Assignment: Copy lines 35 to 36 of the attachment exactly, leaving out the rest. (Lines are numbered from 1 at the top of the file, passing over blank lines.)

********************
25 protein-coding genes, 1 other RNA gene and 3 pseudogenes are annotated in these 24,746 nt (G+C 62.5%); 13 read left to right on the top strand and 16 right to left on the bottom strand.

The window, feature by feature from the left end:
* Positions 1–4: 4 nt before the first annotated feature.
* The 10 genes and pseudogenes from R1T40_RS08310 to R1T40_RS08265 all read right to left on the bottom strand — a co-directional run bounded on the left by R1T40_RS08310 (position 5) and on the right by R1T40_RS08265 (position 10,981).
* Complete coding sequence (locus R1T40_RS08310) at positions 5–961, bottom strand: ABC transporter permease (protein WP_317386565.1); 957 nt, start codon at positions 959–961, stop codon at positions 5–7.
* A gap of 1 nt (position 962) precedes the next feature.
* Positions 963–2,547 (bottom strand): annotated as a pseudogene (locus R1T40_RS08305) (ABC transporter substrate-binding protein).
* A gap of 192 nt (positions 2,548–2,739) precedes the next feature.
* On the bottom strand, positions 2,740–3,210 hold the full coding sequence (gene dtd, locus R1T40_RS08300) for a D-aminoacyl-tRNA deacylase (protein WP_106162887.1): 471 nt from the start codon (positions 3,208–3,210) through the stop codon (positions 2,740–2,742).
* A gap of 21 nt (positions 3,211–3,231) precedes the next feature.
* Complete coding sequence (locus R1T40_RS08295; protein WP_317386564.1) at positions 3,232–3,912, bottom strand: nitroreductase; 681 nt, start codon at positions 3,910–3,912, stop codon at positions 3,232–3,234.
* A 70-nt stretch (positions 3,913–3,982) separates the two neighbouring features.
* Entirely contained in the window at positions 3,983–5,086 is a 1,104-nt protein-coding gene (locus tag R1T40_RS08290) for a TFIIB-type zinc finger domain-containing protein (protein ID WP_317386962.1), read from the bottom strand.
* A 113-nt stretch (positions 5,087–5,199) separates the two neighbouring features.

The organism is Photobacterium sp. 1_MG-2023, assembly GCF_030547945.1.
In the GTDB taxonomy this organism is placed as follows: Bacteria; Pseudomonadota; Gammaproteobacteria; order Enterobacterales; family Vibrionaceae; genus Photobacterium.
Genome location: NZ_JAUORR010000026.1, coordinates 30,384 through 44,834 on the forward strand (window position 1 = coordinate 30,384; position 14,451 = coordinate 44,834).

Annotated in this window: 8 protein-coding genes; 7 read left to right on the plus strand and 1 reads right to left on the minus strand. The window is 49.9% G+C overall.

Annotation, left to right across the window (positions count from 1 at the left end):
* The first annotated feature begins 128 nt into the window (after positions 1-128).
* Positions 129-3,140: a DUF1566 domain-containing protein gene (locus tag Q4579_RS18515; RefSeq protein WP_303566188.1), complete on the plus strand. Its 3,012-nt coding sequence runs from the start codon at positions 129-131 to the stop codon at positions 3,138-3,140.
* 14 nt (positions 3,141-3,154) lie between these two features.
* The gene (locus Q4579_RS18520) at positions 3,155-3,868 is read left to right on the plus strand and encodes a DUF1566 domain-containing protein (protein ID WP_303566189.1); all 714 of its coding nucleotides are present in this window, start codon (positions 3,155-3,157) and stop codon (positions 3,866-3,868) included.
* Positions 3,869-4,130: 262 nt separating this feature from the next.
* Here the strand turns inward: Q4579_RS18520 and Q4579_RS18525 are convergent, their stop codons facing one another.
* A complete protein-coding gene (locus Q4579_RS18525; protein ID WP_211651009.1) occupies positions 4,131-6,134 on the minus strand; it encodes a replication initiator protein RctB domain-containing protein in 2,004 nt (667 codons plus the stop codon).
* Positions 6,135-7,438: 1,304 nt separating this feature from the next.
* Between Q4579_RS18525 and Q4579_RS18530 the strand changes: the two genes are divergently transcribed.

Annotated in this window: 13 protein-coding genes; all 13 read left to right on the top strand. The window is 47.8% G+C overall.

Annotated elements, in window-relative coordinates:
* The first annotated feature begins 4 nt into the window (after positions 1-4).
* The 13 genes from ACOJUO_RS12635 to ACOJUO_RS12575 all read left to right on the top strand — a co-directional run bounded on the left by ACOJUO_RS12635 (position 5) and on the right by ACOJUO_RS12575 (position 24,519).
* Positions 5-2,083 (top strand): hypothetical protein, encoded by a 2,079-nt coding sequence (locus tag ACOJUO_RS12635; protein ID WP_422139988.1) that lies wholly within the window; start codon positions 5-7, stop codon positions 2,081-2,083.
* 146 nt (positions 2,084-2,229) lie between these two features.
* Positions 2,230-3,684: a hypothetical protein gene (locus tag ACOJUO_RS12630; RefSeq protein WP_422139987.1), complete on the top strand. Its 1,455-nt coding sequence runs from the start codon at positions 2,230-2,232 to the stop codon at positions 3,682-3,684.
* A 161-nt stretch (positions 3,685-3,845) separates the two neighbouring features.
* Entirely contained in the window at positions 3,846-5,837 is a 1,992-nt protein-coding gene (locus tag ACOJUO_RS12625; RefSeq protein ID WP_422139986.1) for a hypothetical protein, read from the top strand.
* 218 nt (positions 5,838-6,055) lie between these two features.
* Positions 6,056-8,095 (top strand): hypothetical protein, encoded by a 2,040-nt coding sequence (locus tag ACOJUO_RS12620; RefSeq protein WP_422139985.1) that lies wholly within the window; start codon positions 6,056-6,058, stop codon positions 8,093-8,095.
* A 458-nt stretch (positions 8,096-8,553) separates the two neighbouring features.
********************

* Positions 2,230-3,684: a hypothetical protein gene (locus tag ACOJUO_RS12630; RefSeq protein WP_422139987.1), complete on the top strand. Its 1,455-nt coding sequence runs from the start codon at positions 2,230-2,232 to the stop codon at positions 3,682-3,684.
* A 161-nt stretch (positions 3,685-3,845) separates the two neighbouring features.